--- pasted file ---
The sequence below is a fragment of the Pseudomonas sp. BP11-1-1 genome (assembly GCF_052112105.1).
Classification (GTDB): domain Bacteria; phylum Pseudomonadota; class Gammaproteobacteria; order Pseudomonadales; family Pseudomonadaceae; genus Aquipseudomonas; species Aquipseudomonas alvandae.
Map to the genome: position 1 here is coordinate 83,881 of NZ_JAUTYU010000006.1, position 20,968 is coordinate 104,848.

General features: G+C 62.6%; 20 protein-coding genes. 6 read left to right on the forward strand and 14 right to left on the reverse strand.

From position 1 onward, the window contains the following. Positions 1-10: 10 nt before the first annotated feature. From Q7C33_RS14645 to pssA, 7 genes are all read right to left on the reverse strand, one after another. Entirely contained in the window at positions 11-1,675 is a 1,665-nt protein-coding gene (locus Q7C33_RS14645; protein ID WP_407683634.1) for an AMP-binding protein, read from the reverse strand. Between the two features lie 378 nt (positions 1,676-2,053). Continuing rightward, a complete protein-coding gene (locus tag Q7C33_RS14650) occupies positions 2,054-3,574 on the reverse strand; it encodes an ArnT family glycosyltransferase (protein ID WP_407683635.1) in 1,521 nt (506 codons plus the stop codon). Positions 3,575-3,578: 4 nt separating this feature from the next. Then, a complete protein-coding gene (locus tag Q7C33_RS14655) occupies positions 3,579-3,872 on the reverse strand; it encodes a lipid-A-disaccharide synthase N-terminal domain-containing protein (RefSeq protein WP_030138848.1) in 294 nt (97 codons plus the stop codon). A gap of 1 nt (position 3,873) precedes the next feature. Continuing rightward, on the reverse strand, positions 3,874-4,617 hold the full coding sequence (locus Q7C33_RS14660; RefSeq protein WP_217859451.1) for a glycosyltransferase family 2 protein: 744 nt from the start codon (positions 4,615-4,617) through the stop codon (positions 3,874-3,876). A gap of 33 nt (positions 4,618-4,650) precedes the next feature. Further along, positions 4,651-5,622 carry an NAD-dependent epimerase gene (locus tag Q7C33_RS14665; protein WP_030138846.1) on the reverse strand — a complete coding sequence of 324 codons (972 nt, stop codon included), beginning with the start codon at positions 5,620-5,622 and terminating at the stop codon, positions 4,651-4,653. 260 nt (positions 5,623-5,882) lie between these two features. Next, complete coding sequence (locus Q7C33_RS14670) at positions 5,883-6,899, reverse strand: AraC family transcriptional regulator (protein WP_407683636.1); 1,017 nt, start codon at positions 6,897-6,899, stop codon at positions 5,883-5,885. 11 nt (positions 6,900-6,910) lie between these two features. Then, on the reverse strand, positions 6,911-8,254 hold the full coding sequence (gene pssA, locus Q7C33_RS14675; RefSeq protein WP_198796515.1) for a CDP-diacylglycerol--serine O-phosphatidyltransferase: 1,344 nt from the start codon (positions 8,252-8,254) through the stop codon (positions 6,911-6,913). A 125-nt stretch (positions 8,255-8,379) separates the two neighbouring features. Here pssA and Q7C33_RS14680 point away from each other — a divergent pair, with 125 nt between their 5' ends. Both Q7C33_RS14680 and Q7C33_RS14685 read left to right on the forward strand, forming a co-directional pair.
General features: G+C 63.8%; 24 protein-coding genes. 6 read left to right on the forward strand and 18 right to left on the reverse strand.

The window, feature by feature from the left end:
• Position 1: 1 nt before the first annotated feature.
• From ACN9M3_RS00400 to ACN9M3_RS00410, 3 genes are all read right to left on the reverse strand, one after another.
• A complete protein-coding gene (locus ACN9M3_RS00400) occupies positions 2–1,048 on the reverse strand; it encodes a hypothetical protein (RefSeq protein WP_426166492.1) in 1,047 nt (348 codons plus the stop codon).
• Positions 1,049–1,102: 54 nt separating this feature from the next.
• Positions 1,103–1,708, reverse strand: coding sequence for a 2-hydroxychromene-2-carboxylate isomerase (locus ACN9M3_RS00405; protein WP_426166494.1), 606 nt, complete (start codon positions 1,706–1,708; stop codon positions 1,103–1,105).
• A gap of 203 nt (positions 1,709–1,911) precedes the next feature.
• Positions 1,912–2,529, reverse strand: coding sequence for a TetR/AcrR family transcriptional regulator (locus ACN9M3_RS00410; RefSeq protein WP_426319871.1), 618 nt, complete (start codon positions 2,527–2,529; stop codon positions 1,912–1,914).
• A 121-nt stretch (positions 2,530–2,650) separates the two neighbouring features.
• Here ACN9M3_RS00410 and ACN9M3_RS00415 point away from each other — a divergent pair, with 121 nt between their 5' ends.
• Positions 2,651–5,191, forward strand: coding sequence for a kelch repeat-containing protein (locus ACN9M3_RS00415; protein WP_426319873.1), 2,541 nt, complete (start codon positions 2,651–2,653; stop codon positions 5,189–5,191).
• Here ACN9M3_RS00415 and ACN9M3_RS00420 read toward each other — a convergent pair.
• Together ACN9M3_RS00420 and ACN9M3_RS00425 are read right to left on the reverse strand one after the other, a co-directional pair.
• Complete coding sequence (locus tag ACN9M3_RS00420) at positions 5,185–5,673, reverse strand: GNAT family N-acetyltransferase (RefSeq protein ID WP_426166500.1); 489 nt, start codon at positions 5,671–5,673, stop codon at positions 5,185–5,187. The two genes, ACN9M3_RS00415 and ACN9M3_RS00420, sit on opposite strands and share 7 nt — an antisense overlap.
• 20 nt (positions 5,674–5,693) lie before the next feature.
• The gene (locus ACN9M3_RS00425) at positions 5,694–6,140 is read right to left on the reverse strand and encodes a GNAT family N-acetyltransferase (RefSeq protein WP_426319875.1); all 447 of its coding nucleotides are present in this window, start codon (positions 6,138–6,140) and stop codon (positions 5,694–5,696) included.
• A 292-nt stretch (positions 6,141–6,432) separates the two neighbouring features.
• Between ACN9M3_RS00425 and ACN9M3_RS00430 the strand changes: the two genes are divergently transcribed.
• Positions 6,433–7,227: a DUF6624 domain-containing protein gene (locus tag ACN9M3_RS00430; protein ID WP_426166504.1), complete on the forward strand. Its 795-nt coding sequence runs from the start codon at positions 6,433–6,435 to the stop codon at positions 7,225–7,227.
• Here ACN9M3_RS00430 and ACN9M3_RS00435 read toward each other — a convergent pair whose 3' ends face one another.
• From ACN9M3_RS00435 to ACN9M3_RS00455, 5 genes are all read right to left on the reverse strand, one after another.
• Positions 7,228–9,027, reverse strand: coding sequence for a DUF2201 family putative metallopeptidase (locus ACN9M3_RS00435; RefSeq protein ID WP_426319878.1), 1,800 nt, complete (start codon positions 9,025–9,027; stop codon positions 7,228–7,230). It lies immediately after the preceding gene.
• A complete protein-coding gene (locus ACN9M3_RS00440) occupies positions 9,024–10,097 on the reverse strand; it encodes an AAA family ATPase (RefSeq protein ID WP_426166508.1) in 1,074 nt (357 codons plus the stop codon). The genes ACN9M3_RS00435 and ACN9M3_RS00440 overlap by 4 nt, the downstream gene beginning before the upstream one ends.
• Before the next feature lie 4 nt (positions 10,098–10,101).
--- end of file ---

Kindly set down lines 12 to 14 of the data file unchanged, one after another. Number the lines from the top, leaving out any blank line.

• Positions 1,103–1,708, reverse strand: coding sequence for a 2-hydroxychromene-2-carboxylate isomerase (locus ACN9M3_RS00405; protein WP_426166494.1), 606 nt, complete (start codon positions 1,706–1,708; stop codon positions 1,103–1,105).
• A gap of 203 nt (positions 1,709–1,911) precedes the next feature.
• Positions 1,912–2,529, reverse strand: coding sequence for a TetR/AcrR family transcriptional regulator (locus ACN9M3_RS00410; RefSeq protein WP_426319871.1), 618 nt, complete (start codon positions 2,527–2,529; stop codon positions 1,912–1,914).